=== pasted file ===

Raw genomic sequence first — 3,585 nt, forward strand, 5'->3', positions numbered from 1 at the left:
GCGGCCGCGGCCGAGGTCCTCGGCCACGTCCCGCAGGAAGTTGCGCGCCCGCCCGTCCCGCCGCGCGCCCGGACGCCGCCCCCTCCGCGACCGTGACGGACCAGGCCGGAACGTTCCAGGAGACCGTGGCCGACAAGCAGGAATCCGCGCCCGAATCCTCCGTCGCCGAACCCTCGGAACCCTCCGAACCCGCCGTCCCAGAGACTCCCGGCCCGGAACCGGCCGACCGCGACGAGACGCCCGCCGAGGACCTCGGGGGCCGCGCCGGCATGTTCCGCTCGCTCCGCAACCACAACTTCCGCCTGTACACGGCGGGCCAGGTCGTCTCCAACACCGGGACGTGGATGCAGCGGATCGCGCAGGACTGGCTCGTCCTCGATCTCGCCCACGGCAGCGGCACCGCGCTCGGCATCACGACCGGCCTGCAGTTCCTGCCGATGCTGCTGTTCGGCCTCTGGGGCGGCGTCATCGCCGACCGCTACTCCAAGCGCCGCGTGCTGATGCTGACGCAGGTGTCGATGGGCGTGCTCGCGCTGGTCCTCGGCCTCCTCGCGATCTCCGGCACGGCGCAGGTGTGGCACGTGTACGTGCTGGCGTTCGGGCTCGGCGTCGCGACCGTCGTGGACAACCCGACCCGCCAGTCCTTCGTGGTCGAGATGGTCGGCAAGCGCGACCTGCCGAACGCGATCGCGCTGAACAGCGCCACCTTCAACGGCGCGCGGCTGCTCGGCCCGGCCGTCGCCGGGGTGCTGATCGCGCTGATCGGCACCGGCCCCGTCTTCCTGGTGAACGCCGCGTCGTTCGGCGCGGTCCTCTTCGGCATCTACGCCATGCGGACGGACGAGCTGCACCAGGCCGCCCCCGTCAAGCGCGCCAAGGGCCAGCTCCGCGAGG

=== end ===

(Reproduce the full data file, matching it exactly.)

Raw genomic sequence first — 3,585 nt, forward strand, 5'->3', positions numbered from 1 at the left:
GCGGCCGCGGCCGAGGTCCTCGGCCACGTCCCGCAGGAAGTTGCGCGCCCGCCCGTCCCGCCGCGCGCCCGGACGCCGCCCCCTCCGCGACCGTGACGGACCAGGCCGGAACGTTCCAGGAGACCGTGGCCGACAAGCAGGAATCCGCGCCCGAATCCTCCGTCGCCGAACCCTCGGAACCCTCCGAACCCGCCGTCCCAGAGACTCCCGGCCCGGAACCGGCCGACCGCGACGAGACGCCCGCCGAGGACCTCGGGGGCCGCGCCGGCATGTTCCGCTCGCTCCGCAACCACAACTTCCGCCTGTACACGGCGGGCCAGGTCGTCTCCAACACCGGGACGTGGATGCAGCGGATCGCGCAGGACTGGCTCGTCCTCGATCTCGCCCACGGCAGCGGCACCGCGCTCGGCATCACGACCGGCCTGCAGTTCCTGCCGATGCTGCTGTTCGGCCTCTGGGGCGGCGTCATCGCCGACCGCTACTCCAAGCGCCGCGTGCTGATGCTGACGCAGGTGTCGATGGGCGTGCTCGCGCTGGTCCTCGGCCTCCTCGCGATCTCCGGCACGGCGCAGGTGTGGCACGTGTACGTGCTGGCGTTCGGGCTCGGCGTCGCGACCGTCGTGGACAACCCGACCCGCCAGTCCTTCGTGGTCGAGATGGTCGGCAAGCGCGACCTGCCGAACGCGATCGCGCTGAACAGCGCCACCTTCAACGGCGCGCGGCTGCTCGGCCCGGCCGTCGCCGGGGTGCTGATCGCGCTGATCGGCACCGGCCCCGTCTTCCTGGTGAACGCCGCGTCGTTCGGCGCGGTCCTCTTCGGCATCTACGCCATGCGGACGGACGAGCTGCACCAGGCCGCCCCCGTCAAGCGCGCCAAGGGCCAGCTCCGCGAGG